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UKRAINE UPDATE: 14 MARCH 2024

Drones strike three Russian refineries; EU tentatively backs €5bn Kyiv weapons fund

Drones strike three Russian refineries; EU tentatively backs €5bn Kyiv weapons fund
A still image taken from a handout video provided by the Russian Defence Ministry's press service shows destroyed military equipment of Ukraine at the border crossing near the settlement of Nekhoteevka, Belgorod region, Russia, 12 March 2024. (Photo: EPA-EFE / RUSSIAN DEFENCE MINISTRY HANDOUT)

Ukrainian drones struck three oil refineries deep within Russian territory in an assault President Vladimir Putin said was aimed at disrupting his presidential election this week.

Ambassadors of the European Union (EU) agreed in principle to provide €5-billion in military support for Ukraine, after member states reached a compromise to allow purchases from outside the bloc.

Ukraine’s top diplomat said badly needed ammunition stocks being collected through a Czech-led initiative would begin arriving on the front line in the “foreseeable future” rather than months. 

German Chancellor Olaf Scholz invited French President Emmanuel Macron and Polish Prime Minister Donald Tusk to Berlin on Friday to align their stance on supporting Ukraine. 

Ukraine hits three Russian refineries in escalating drone strikes

Ukrainian drone attacks halted three oil refineries deep within Russian territory in an assault President Vladimir Putin said was aimed at disrupting his presidential election later this week.

An aerial strike on Wednesday caused a blaze at one of the country’s biggest crude-processing facilities, Rosneft’s Ryazan plant near Moscow. The smaller Novoshakhtinsk refinery in the southern Rostov region was also halted by a drone attack, adding to the disruption caused by a similar incident at Lukoil’s Norsi plant on Tuesday. 

Since the start of this year, Ukraine has used drones to target important Russian oil facilities from the Black Sea to the Baltic Sea. As fighting on the front lines swings in Moscow’s favour, Kyiv has been trying to hamper the country’s oil-product exports and its ability to send fuel to its forces. An initial flurry of attacks in February affected almost a fifth of the country’s crude-processing capacity, but by early March the industry was already recovering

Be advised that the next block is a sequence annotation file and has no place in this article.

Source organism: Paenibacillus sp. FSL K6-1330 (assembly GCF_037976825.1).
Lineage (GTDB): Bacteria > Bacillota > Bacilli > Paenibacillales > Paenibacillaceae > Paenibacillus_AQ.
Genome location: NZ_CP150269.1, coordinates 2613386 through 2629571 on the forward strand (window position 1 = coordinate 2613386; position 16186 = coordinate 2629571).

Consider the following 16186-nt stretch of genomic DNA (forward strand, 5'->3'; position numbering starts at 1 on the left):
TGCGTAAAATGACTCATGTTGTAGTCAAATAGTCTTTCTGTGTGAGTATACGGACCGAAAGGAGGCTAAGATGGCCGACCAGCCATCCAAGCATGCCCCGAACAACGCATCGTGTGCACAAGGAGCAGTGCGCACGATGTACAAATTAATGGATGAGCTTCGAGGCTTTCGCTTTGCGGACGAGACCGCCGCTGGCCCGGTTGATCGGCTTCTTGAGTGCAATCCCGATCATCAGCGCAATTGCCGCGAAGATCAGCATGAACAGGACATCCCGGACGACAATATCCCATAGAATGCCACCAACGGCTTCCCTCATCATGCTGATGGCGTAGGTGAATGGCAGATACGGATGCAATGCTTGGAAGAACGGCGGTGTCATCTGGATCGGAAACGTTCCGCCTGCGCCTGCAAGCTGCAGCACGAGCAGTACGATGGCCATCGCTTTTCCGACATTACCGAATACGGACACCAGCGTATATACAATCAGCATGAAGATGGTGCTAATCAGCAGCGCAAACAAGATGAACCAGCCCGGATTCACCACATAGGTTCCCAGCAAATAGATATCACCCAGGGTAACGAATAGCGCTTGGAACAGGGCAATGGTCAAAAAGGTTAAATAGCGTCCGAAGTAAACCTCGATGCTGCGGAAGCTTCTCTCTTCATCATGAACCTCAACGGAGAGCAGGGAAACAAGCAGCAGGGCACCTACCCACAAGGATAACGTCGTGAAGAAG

Ukrainian strikes in Russian regions “are aimed at, if not frustrating the elections in Russia, then interfering with them,” Putin said in an interview with the RIA Novosti news service published on Wednesday. “Another goal is to get some kind of trump card in a possible negotiation process.” 

The Russian Defence Ministry said its forces intercepted 58 drones overnight in the Belgorod, Bryansk, Voronezh, Kursk, Ryazan and Leningrad regions. That’s among the largest assaults in recent months. 

Later on Wednesday, the independent Novoshakhtinsk refinery in Russia’s southern Rostov region halted operations after a drone strike, regional governor Vasily Golubev said on Telegram, while giving no details of any damage.  

Ukrainian President Volodymyr Zelensky said it was “totally fair” to inflict losses on the Russian state in retaliation for missile and drone attacks that are killing and injuring civilians in his country.  

“I think everyone sees that our drones work, and they work at long distance,” Zelensky said in an address late on Tuesday. “Our ability for long-distance strikes is the real way to move towards security for everyone.” 

The attacks are taking place as Russia prepares for the March 15-17 presidential election that’s been tightly controlled by the Kremlin to deliver an overwhelming victory for Putin and another six years in power. 

EU gives initial backing to €5bn weapons fund for Ukraine

Ambassadors of the European Union agreed in principle to provide €5-billion in military support for Ukraine, after member states reached a compromise to allow purchases from outside the bloc.

The envoys backed the plan at a meeting on Wednesday, the Belgian presidency of the EU said in a post on X. The agreement boosts the European Peace Facility (EPF), a mechanism used to refund member states for weapons they send to Ukraine.

The priority will be for the money to be used to support Ukraine quickly, with flexibility for imports from beyond the EU as part of the European defence industry’s supply chain, according to a draft document seen by Bloomberg News ahead of the gathering. 

European allies have been struggling to meet commitments to supply Kyiv with military equipment at a delicate moment in the war, with Ukrainian officials concerned that Russian troops may break through their defences by summer. More than $60-billion of proposed US emergency aid to Ukraine is stuck in Congress and fears are mounting in Europe that if Donald Trump is elected president in November he may withdraw support to Kyiv.